20140608_Workshop2

    The first workshop uncovered one general problem of the UX Lx conference, the half-day format of the workshops. Year after year it seems that many speakers usually give full-day workshops at other occasions and strip them down to fit into three hours at UX Lx. At three of four workshops I attended, the speakers ran into time problems and noted something along the lines “usually this workshop is longer…”.

    Lightning Talk: From Lo-fi to Hi-fi - A walk-through of prototypes

    Péter Polgár presented various types of prototypes and did a solid job overall. The use of a zooming mind map presentation tool felt a bit gimmicky though and didn’t really help the talk.

    Workshop: Experts Reviews for Experts

    It’s always great to hear a speaker whose experience is measured in decades, not years or even months. Rolf Molich is one of these few. His workshop was well-prepared, perfectly timed and he even brought his own evaluation forms. Molich gave an introduction to “experts reviews”, where UI/UX experts (with enough actual experience in the field) review a user interface. He also presented studies that have shown that these experts reviews can deliver good results (i.e. can find serious usability issues) in comparison to usability tests and are very competitive in terms of manpower and time.

    In various exercises we analyzed user interfaces of growing complexity and discussed and prioritized our findings in work groups.

    Conference Dinner: Buffalo Grill

    During my first visit I didn’t book any of the conference dinners, last year I found out that I missed a great opportunity to talk with other attendees. This year, I again booked all three of them.

    The barbecued meat at the Buffalo Grill was really great. The restaurant itself turned out to be a bit loud because of the bare walls, though. And some attendees single-handedly raised the noise-level by being audible across the whole room, causing everybody else to raise their voice. Still, I had some very interesting conversations.

    Day 2

    Workshop: Collaborative Research

    The workshop by Erika Hall mainly dealt with techniques for interviewing (potential) users and how to gather insight from the statements of the users. In the exercises we practiced this by interviewing each other, switching roles along the way.

    Interesting how (in my opinion) I really totally sucked at conducting the interview compared to the others in my group, but at the same time how I was much better able to extract the core insights, dividing seemingly related but in fact orthogonal statements. A sign how different the backgrounds of the attendees were. Everybody I talked to during the conference was really smart, yet excelled at different abilities.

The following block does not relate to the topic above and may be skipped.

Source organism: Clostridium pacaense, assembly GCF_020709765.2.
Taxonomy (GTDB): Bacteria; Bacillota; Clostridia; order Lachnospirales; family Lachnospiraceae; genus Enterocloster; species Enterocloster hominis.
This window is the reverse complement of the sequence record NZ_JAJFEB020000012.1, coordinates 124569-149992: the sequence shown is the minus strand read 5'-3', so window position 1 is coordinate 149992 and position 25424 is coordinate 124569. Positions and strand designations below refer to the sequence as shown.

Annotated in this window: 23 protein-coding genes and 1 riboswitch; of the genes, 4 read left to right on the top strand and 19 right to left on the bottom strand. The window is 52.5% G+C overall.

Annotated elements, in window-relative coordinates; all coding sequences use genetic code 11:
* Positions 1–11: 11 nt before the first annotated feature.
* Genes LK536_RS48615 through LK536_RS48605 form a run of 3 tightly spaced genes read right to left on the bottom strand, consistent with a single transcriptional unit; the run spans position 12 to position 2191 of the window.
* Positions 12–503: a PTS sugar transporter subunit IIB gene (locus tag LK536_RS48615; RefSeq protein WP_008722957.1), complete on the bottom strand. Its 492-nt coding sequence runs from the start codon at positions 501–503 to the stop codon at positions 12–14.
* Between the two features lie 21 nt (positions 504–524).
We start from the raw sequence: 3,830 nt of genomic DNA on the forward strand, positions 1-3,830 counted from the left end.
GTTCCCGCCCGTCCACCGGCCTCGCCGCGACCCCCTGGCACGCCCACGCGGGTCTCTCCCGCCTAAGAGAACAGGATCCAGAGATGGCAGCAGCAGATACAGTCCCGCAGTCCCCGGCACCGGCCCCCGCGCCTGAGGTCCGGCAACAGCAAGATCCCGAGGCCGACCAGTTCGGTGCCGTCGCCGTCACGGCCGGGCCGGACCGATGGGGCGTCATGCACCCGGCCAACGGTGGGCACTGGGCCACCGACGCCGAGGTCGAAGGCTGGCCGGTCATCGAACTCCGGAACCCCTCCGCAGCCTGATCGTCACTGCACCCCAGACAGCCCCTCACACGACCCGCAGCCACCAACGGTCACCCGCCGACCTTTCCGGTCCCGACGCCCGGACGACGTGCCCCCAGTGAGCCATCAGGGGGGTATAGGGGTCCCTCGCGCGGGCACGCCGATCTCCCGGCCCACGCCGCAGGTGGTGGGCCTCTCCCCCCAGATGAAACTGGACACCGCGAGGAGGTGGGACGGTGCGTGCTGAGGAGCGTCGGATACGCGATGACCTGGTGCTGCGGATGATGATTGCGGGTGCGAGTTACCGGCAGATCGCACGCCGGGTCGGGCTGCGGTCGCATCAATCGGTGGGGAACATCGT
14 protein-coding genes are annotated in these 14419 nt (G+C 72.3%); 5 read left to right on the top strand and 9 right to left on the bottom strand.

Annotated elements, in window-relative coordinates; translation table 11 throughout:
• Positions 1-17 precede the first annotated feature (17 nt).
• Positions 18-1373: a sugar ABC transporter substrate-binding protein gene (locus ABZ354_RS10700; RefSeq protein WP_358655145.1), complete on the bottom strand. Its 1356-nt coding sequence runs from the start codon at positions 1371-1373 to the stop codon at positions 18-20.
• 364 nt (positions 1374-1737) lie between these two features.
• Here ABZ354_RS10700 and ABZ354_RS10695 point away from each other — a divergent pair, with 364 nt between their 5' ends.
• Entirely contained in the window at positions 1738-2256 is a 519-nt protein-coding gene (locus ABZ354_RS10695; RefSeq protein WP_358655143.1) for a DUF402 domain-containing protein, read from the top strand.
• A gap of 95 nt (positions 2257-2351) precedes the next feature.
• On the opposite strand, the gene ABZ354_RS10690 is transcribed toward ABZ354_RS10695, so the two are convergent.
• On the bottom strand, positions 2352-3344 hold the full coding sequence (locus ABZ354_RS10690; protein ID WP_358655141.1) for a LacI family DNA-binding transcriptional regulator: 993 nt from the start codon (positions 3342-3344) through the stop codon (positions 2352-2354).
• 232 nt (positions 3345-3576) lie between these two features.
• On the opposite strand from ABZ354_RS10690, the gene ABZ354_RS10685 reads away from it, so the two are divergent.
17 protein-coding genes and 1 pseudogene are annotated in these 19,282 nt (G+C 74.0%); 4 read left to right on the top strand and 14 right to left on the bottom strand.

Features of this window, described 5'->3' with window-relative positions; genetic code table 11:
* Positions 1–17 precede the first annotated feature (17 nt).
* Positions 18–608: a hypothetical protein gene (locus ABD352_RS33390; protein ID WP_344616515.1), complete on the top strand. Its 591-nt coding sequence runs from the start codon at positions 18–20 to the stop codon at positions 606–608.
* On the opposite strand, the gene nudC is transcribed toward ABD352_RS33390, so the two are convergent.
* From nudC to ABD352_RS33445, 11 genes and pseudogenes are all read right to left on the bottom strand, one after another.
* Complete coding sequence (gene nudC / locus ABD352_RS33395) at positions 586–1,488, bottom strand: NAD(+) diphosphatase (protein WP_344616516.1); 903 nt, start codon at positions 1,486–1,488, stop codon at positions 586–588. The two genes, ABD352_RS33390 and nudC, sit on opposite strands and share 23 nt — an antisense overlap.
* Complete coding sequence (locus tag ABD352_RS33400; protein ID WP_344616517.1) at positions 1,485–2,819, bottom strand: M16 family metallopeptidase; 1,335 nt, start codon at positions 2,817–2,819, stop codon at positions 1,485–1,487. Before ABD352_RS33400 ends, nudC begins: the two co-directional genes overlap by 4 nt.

Lightning Talk: Fun, Confusion, Fear and Basketball

    What a strange title – who, right in their mind, would give a talk such a strange title? Oh wait, it was me.

    In my first session in English at an international conference I spoke about my hobby project of writing software for rear projection screens and LED advertising system. The “confusion and fear” part of the title alluded to the usability problems that I ran into while using the software in high-pressure situations in the arena – situations that were notably different from the calm atmosphere of testing the software at home.

    My talk about stumbling blocks and lessons learned was well-received and it’s nice when people walk up to you even a day later and tell you how much they liked it.

    The slides can be found here: http://www.slideshare.net/RWeigelt/fun-confusion-fear-and-basketball-ux-lx-2014

    Workshop: Designing for Discovery with Faceted Navigation

    This workshop with Jim Kalbach about faceted navigation started out really promising and I’m sure that the full-day version rocks. I really enjoyed the talk parts and the many examples, starting from early history (even though in the back in may head I knew that the timing was off). The half-day version turned out OK, but exercises had to be cut towards the end.

    Conference Dinner: Populi

    The restaurant on the second day was in downtown Lisbon; transportation to the Populi was provided via buses, the way back wasn’t a problem either with a Metro station in front of the restaurant. Also a bit loud, but again lots of interesting conversations.

    Day 3

    The third day of the UX Lx conference featured the following sessions:

    Mike Monteiro: How Designers Destroyed the World

    A passionate talk about the responsibility towards “the world” that designers have when they design a feature (that e.g. breaks the user’s trust), an advertising campaigns (cigarettes, anyone?) or something else that may do harm.

    Kate Rutter: How Designers Can Build a new World

    Designers and entrepreneurship – a well-delivered talk that didn’t really catch me, partly because I don’t envision myself to be part of the target audience for this talk.